The mountain lion (Puma concolor) also goes by the name of cougar, panther, puma, and catamount among others. It is the largest member of the cat family in California, and second largest in North America, the jaguar (Panthera onca) being the largest.
Most mountain lions are light brown but their fur may also be reddish to dark brown or almost black; they are always darker above and lighter below. Unlike bobcats which have short tails, mountain lions have tails approximately equal to their body length or longer; the tails of mountain lions always have a black tip.
Female mountain lions usually produce their first litter between 1.5 and 3 years of age. Litters usually consist of 1 to 3 kittens which may remain with their mother for up to 2 years. Kittens are born with spots; the spots turn to faint stripes as the animal ages, and markings eventually disappear altogether. Mountain lions may be seen in every month of the year in RNSP, although observations tend to be most numerous coincidental with high numbers of visitors in the parks.
Mountain lions are strict carnivores, although they will consume carrion when available. In Redwood National and State Parks, mountain lions prey mainly upon black-tailed deer and Roosevelt elk. There have been two mountain lion attacks on people in the parks, in 2009 and 2013. In one case a hiker sustained injuries but survived, in the other attack there were no injuries. In both cases younger, sub-adult animals were involved.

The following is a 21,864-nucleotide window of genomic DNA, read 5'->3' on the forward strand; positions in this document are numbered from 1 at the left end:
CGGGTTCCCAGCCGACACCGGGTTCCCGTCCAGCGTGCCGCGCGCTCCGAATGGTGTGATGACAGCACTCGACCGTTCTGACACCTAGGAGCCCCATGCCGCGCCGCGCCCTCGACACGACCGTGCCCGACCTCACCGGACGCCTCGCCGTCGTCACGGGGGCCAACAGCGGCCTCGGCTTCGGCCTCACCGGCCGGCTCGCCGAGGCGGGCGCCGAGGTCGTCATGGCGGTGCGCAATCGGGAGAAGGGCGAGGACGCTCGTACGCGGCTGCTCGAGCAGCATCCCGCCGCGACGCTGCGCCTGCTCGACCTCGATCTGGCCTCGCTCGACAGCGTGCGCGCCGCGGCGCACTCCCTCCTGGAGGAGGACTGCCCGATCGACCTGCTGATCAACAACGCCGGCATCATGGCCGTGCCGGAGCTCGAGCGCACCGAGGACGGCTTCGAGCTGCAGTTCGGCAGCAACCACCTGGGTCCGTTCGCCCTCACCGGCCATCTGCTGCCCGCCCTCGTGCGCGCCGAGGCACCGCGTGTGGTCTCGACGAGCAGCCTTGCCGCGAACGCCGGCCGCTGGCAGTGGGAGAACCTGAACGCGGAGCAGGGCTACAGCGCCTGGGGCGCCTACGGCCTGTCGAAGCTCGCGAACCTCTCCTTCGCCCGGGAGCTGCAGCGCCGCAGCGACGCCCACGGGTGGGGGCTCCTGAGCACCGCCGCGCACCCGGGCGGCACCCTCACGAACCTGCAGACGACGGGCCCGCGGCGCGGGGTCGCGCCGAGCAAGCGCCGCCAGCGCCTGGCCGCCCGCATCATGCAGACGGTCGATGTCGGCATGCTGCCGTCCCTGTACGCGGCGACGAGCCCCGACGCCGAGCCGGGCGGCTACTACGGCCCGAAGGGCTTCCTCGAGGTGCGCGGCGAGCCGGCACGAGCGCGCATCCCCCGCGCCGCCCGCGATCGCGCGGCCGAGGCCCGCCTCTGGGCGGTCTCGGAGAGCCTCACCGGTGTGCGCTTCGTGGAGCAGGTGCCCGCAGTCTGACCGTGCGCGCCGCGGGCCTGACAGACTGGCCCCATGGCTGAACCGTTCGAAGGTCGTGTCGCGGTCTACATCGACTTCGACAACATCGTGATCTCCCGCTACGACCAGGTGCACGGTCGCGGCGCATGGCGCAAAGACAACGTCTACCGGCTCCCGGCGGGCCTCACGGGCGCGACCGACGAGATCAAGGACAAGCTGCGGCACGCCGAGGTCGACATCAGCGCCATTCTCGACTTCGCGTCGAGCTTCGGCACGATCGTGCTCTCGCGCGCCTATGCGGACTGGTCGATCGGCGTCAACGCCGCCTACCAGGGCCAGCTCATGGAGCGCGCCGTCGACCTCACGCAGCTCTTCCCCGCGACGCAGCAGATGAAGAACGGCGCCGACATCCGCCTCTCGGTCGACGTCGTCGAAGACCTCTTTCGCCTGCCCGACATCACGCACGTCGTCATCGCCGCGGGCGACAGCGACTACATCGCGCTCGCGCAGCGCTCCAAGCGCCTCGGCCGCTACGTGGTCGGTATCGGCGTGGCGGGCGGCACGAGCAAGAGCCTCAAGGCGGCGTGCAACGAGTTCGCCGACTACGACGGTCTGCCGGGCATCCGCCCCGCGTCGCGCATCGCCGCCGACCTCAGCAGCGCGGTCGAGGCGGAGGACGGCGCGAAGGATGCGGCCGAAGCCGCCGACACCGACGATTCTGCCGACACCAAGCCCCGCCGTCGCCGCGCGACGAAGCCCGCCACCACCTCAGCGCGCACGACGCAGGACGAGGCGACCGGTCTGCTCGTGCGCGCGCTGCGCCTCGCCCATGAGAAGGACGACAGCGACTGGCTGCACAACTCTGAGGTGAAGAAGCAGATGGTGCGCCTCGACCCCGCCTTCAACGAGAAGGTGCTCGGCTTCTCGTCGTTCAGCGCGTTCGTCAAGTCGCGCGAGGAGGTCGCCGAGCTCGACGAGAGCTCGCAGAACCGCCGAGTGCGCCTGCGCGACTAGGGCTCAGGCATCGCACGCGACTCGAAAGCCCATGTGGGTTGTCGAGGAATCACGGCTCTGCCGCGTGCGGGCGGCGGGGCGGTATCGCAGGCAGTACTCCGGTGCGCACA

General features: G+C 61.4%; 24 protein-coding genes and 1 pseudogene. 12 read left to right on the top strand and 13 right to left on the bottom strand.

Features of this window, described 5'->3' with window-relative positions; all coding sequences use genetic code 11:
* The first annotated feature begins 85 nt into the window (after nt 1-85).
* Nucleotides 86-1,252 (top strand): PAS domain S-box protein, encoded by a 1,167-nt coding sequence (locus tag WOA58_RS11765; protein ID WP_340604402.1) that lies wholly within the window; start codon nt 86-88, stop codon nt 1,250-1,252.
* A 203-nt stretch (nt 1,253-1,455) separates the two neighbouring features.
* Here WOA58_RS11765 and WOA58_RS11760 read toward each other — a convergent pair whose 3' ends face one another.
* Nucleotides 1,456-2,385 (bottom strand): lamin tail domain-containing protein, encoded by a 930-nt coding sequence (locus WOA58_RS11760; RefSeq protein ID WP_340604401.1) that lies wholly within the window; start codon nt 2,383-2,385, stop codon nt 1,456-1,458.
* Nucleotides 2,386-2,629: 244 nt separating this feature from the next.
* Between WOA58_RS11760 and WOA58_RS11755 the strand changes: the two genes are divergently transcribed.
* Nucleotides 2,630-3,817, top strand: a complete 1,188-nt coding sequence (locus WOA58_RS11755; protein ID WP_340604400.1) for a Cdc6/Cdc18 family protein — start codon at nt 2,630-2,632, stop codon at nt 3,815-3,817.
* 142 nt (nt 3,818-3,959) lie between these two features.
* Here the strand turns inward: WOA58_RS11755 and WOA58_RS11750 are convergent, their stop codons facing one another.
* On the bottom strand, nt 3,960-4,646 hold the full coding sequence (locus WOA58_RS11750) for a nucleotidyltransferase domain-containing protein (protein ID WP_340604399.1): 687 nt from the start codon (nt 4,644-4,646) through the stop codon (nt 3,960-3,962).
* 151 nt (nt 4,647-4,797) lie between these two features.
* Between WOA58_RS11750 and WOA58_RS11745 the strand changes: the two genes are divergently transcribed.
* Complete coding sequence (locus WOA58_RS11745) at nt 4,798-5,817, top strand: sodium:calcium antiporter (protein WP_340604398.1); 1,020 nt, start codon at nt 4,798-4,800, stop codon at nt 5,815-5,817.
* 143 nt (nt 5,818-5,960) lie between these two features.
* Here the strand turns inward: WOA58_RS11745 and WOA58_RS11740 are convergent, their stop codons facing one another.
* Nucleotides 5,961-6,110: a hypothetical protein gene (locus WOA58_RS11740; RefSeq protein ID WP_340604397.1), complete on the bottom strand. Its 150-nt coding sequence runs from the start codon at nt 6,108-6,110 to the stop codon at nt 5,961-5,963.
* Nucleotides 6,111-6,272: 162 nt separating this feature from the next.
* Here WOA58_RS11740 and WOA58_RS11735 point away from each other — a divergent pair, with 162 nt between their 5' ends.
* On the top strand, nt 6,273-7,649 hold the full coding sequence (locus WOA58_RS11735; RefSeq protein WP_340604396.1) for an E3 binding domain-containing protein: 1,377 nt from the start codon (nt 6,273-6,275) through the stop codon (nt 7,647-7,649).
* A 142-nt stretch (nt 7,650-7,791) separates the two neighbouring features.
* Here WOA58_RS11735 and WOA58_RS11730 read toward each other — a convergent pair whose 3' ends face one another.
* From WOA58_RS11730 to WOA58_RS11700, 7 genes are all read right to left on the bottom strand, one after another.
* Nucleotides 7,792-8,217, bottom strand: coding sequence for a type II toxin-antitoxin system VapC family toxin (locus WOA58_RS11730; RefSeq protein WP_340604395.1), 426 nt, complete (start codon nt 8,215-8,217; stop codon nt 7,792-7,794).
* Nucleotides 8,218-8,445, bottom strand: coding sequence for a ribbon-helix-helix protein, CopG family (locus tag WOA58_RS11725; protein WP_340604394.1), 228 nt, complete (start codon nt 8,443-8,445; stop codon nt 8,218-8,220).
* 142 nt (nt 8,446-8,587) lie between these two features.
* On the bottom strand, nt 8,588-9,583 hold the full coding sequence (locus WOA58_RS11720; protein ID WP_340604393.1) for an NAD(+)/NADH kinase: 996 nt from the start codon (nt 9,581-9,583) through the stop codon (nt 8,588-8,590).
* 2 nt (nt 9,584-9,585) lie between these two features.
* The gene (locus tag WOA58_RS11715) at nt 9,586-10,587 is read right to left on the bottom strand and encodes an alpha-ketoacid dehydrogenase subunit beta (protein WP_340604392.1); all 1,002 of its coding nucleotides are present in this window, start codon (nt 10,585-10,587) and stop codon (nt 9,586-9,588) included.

The number of mountain lions in Redwood National and State Parks is unknown. A study with radio-collared lions indicated female home ranges (territories) are between 47 and 73 mi² (122 and 189 km²) and male home ranges are between 130 and 275 mi² (337 and 712 km²). Home ranges may overlap, however, mountain lions normally do not "share" areas of overlap at any one time. The number of individual mountain lions observed, as reported by visitors and staff each year between 2000 and 2012, ranged from 7 to 37 with an average of 27 lions observed per year. What proportion of the population these observations represent is currently unknown. It is assumed, based on the number of observations reported by park staff and visitors, that the mountain lion population here is healthy.
Mountain lions occur throughout the parks and may be seen in virtually all habitat types including forests, prairies, and near the beaches, although areas with overhead cover are preferred. With the exception of females with kittens, mountain lions are solitary.
Mountain lions are not managed in Redwood National and State Parks, although biologists keep track of all lion observations, and respond to any reports of close encounters with humans. Mountain lions exhibit a range of behaviors that include, most commonly, running away at the sight of a human; "following", which is often interpreted as animal curiosity; and more aggressive types of behavior often considered defensive in nature. Biologists or park rangers conduct interviews with mountain lion observers using a series of questions on a standard form; this information is kept in a database.
Learn more about Your Safety in Mountain Lion Country
Did You Know?
Four species of frogs and one toad utilize aquatic habitats within the redwood region. The northern red-legged frog is quite abundant and is well-camouflaged on the moist forest floor. More...